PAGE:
Two weekends remain before election day – just enough time for movie fans to pop in a couple of flicks. These suggestions aren’t obvious election-related films like 2016, or Occupy Unmasked. For starters, these movies aren’t necessarily as depressing. They can instead be hilarious, uplifting, and fascinating. But each one has something to say.
Avalon is the gorgeous Barry Levinson story of Russian-Jewish immigrants who came to America, and who came to love America. They proudly sought America’s material promise and spiritual freedom. They built things, they raised families, they dreamed. They realized that no place on Earth offered the same life to those determined to work hard. Sometimes they failed, but that didn’t stop them. Sometimes they made mistakes, but they learned. Avalon is the story of what happens when the goodness of a nation is matched with good people. It is a story of what makes our nation great and what Americans have treasured for generations.
If Avalon is poetic and beautiful, this Mike Judge comic farce is ugly and lowbrow, except it really isn’t. Idiocracy is the story of an “average” American who is frozen 500 years and awakens to a totally transformed America. Law, culture, morals, ambition, intelligence, initiative, thrift, industry and competence have all rotted away. The movie is a comic romp through the resulting society. Planes fall from the sky, government planning leads to near famine, and sugar drinks flow through tubes to millions watching TV on the couch.
The Lives of Others won an Oscar for Best Foreign Film in 2007. If you have never seen it, you simply must. It is a political thriller of the first order. The story revolves around small private decisions made quietly and secretly to resist evil, always at great personal risk. The main character is a surveillance officer of the Stasi, the East German secret police. His target is a writer. Over time, humanity overcomes totalitarianism. It is a story of a man caught in something he once believed in, in a bureaucracy that provided his worldview, yet no longer does.
Nearly all of Britain knows of the Up Series, but you will have to hunt for the DVD’s here in America. The Michael Apted-directed documentaries are based on St. Ignatius of Loyola’s statement “give me the child until he is seven years old and I will give you the man.” The series began filming a group of children in 1964 and has revisited most of the group every seven years since then. The series is currently on “56 Up” which aired last May in Britain. Whether or not the child at seven locks in a certain fate, it is undeniable that those values and behaviors during the formative years presented in the 7 UP and 14 UP installments seem to have followed the subjects over their lifetimes.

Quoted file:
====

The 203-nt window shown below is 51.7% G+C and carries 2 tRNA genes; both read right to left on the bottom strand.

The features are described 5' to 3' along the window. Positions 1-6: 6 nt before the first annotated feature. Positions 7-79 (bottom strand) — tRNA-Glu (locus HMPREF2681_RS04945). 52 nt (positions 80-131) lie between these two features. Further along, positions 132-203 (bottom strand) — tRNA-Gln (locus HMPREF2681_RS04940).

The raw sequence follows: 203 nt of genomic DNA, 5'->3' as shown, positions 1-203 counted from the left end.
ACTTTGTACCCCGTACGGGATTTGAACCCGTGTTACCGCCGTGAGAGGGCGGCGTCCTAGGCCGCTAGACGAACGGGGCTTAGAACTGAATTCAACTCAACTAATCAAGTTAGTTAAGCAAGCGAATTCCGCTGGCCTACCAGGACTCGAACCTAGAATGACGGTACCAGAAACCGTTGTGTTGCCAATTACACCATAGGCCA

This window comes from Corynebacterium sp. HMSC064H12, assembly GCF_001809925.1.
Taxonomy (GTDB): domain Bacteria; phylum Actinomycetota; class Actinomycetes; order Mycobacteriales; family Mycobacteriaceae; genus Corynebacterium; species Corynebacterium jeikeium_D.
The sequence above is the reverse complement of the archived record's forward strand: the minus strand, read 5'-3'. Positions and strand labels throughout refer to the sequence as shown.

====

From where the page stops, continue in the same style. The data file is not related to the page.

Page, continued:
5. Putney Swope
I had never heard of the bizarre Robert Downey Sr. cult movie Putney Swope until 2010 when I read DeWayne Wickham in USA Today write “Most black leaders, including Smiley, don’t expect Obama to behave like Putney Swope (the black character in a film by the same name who takes control of a white-run advertising agency and imposes his black agenda on the firm). They don’t want him to act like some fear a consciously black president might. They don’t expect loud pronouncements from Obama about what his administration is doing for blacks. But they also don’t want him to be insensitive to problems that have a disparate impact on black people.”
Suffice to say this 1969 movie wouldn’t get made in 2012, just like All in the Family would not. But the two remind us of how far we have come as a nation, or at least how far some of us think we have. It is vintage late 1960s, and is dated beyond description. Putney Swope is all about race – beginning to end. So if that isn’t your cup of tea, skip to #6, below.
In hindsight, Wickham forecast the disastrous economic carnage President Obama’s policies have unleashed on the minority community. Obama has created business and tax uncertainty that has devastated minority communities. Swope blew his shot, and so did the President. Beware, one should treasure the mood of the Mod Squad and the comedy of the Marx Brothers before popping this one in the DVD player.
If Obama loses the election, one reason will be because Catholics fought back against Obama’s attack on the free exercise of religion. All across America, Catholics have begun to receive packages in the mail with materials to hang in windows and on their cars calling for the defense of religious liberty. This has never happened before in this country. The Obama administration doesn’t understand what they are up against, what they have awakened by forcing religious institutions to violate their faith. But it is a story centuries old, and it usually ends the same way. The faithful refuse to submit. A century ago, leftists in Mexico attacked the Catholic Church. For Greater Glory is about how it is difficult and tricky to conquer the faithful. Even when the state thinks it has won, it sometimes hasn’t. It is about what the faithful will endure to oppose a government’s attack on religion.